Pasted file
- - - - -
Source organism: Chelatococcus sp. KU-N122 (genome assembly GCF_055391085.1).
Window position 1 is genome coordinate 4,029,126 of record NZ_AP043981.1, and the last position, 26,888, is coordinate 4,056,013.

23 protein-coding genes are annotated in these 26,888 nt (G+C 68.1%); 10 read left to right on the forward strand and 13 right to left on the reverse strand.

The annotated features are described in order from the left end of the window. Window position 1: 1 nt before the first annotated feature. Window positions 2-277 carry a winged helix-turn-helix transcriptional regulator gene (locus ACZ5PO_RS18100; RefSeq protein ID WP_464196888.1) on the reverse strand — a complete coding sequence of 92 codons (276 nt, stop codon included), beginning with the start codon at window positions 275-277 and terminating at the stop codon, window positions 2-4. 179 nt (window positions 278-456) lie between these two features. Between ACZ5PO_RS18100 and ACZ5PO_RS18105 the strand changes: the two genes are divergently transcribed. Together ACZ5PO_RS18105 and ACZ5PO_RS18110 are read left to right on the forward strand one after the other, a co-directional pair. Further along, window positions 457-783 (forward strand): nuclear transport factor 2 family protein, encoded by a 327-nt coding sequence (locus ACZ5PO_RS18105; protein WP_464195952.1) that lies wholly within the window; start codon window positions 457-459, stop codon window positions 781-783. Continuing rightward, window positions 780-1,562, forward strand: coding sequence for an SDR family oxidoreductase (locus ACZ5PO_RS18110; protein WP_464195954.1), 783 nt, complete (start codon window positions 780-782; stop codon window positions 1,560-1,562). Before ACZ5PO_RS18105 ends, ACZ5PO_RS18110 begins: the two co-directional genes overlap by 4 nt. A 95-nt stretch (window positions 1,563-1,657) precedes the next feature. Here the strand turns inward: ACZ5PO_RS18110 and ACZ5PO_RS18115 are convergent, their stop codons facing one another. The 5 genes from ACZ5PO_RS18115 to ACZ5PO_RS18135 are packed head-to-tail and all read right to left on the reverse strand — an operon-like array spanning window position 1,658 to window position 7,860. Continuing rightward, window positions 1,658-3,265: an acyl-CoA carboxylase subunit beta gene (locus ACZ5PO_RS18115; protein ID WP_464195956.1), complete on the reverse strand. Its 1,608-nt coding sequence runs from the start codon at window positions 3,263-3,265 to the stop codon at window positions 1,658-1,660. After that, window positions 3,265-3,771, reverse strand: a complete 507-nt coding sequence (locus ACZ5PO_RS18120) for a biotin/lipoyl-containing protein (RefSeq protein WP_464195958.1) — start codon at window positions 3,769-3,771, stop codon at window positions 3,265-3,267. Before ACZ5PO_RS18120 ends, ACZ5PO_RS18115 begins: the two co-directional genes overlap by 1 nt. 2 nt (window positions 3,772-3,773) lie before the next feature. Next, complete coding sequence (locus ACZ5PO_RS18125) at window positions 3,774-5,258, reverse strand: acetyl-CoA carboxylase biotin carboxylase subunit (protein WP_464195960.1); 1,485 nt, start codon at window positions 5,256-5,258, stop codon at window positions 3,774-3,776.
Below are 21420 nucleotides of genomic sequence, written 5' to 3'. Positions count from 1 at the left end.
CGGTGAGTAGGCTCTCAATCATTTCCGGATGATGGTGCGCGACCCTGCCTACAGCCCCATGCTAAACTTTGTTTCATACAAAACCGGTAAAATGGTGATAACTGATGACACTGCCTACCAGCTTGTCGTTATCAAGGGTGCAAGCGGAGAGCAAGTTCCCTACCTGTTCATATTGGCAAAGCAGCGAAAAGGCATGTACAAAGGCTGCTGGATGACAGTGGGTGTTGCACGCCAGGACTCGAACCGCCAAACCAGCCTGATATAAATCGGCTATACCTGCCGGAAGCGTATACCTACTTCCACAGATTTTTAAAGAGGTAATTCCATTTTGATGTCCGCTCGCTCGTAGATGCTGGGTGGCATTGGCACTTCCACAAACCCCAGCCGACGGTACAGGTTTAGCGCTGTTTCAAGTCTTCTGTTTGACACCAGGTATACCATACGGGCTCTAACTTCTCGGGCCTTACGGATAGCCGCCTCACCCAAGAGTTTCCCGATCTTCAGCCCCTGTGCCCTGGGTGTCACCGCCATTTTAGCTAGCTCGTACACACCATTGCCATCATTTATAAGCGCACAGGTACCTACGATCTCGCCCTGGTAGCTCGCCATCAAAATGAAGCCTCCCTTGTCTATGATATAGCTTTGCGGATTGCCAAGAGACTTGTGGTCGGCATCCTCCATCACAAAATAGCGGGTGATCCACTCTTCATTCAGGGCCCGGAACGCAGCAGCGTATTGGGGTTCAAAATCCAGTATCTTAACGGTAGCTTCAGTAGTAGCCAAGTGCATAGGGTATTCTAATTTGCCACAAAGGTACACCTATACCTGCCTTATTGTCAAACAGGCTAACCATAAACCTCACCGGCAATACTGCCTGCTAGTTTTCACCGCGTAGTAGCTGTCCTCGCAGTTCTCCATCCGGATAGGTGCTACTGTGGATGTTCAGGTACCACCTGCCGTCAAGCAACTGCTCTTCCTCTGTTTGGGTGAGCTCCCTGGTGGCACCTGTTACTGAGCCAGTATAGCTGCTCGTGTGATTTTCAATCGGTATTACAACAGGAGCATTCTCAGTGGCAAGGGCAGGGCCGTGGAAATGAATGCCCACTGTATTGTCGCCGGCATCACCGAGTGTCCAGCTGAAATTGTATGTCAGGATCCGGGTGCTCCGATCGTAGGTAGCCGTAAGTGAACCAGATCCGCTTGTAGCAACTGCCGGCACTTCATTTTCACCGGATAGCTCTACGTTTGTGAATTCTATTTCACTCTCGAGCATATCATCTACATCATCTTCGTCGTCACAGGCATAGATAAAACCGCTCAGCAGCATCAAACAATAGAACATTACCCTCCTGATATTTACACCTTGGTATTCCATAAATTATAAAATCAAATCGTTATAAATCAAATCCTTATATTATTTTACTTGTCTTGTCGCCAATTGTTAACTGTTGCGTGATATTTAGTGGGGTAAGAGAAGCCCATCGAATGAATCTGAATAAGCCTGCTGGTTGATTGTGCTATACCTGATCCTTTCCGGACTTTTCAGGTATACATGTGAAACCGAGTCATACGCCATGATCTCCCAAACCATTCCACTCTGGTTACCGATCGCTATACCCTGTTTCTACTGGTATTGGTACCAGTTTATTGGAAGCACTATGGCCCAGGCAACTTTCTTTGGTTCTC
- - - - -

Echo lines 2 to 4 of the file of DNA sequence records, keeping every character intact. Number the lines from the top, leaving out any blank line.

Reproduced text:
Window position 1 is genome coordinate 4,029,126 of record NZ_AP043981.1, and the last position, 26,888, is coordinate 4,056,013.

23 protein-coding genes are annotated in these 26,888 nt (G+C 68.1%); 10 read left to right on the forward strand and 13 right to left on the reverse strand.

The annotated features are described in order from the left end of the window. Window position 1: 1 nt before the first annotated feature. Window positions 2-277 carry a winged helix-turn-helix transcriptional regulator gene (locus ACZ5PO_RS18100; RefSeq protein ID WP_464196888.1) on the reverse strand — a complete coding sequence of 92 codons (276 nt, stop codon included), beginning with the start codon at window positions 275-277 and terminating at the stop codon, window positions 2-4. 179 nt (window positions 278-456) lie between these two features. Between ACZ5PO_RS18100 and ACZ5PO_RS18105 the strand changes: the two genes are divergently transcribed. Together ACZ5PO_RS18105 and ACZ5PO_RS18110 are read left to right on the forward strand one after the other, a co-directional pair. Further along, window positions 457-783 (forward strand): nuclear transport factor 2 family protein, encoded by a 327-nt coding sequence (locus ACZ5PO_RS18105; protein WP_464195952.1) that lies wholly within the window; start codon window positions 457-459, stop codon window positions 781-783. Continuing rightward, window positions 780-1,562, forward strand: coding sequence for an SDR family oxidoreductase (locus ACZ5PO_RS18110; protein WP_464195954.1), 783 nt, complete (start codon window positions 780-782; stop codon window positions 1,560-1,562). Before ACZ5PO_RS18105 ends, ACZ5PO_RS18110 begins: the two co-directional genes overlap by 4 nt. A 95-nt stretch (window positions 1,563-1,657) precedes the next feature. Here the strand turns inward: ACZ5PO_RS18110 and ACZ5PO_RS18115 are convergent, their stop codons facing one another. The 5 genes from ACZ5PO_RS18115 to ACZ5PO_RS18135 are packed head-to-tail and all read right to left on the reverse strand — an operon-like array spanning window position 1,658 to window position 7,860. Continuing rightward, window positions 1,658-3,265: an acyl-CoA carboxylase subunit beta gene (locus ACZ5PO_RS18115; protein ID WP_464195956.1), complete on the reverse strand. Its 1,608-nt coding sequence runs from the start codon at window positions 3,263-3,265 to the stop codon at window positions 1,658-1,660. After that, window positions 3,265-3,771, reverse strand: a complete 507-nt coding sequence (locus ACZ5PO_RS18120) for a biotin/lipoyl-containing protein (RefSeq protein WP_464195958.1) — start codon at window positions 3,769-3,771, stop codon at window positions 3,265-3,267. Before ACZ5PO_RS18120 ends, ACZ5PO_RS18115 begins: the two co-directional genes overlap by 1 nt. 2 nt (window positions 3,772-3,773) lie before the next feature. Next, complete coding sequence (locus ACZ5PO_RS18125) at window positions 3,774-5,258, reverse strand: acetyl-CoA carboxylase biotin carboxylase subunit (protein WP_464195960.1); 1,485 nt, start codon at window positions 5,256-5,258, stop codon at window positions 3,774-3,776.